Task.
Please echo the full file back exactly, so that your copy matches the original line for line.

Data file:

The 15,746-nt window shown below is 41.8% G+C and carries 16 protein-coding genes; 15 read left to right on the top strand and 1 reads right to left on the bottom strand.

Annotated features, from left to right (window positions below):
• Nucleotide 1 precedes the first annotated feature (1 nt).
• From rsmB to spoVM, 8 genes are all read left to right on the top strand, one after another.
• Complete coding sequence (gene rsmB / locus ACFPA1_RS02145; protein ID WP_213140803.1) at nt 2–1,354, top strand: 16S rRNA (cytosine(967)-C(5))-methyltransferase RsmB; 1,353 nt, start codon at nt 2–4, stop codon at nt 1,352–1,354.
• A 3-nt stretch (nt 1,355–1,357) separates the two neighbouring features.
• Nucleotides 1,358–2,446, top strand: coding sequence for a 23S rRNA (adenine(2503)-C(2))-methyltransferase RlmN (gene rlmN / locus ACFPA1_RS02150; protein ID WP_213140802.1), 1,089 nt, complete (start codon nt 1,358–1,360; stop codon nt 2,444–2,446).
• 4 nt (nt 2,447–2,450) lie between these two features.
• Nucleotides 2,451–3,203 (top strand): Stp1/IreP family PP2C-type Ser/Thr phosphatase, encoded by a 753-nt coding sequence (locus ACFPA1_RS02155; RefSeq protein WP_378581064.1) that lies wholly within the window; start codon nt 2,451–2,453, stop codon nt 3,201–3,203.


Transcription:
The 15,746-nt window shown below is 41.8% G+C and carries 16 protein-coding genes; 15 read left to right on the top strand and 1 reads right to left on the bottom strand.

Annotated features, from left to right (window positions below):
• Nucleotide 1 precedes the first annotated feature (1 nt).
• From rsmB to spoVM, 8 genes are all read left to right on the top strand, one after another.
• Complete coding sequence (gene rsmB / locus ACFPA1_RS02145; protein ID WP_213140803.1) at nt 2–1,354, top strand: 16S rRNA (cytosine(967)-C(5))-methyltransferase RsmB; 1,353 nt, start codon at nt 2–4, stop codon at nt 1,352–1,354.
• A 3-nt stretch (nt 1,355–1,357) separates the two neighbouring features.
• Nucleotides 1,358–2,446, top strand: coding sequence for a 23S rRNA (adenine(2503)-C(2))-methyltransferase RlmN (gene rlmN / locus ACFPA1_RS02150; protein ID WP_213140802.1), 1,089 nt, complete (start codon nt 1,358–1,360; stop codon nt 2,444–2,446).
• 4 nt (nt 2,447–2,450) lie between these two features.
• Nucleotides 2,451–3,203 (top strand): Stp1/IreP family PP2C-type Ser/Thr phosphatase, encoded by a 753-nt coding sequence (locus ACFPA1_RS02155; RefSeq protein WP_378581064.1) that lies wholly within the window; start codon nt 2,451–2,453, stop codon nt 3,201–3,203.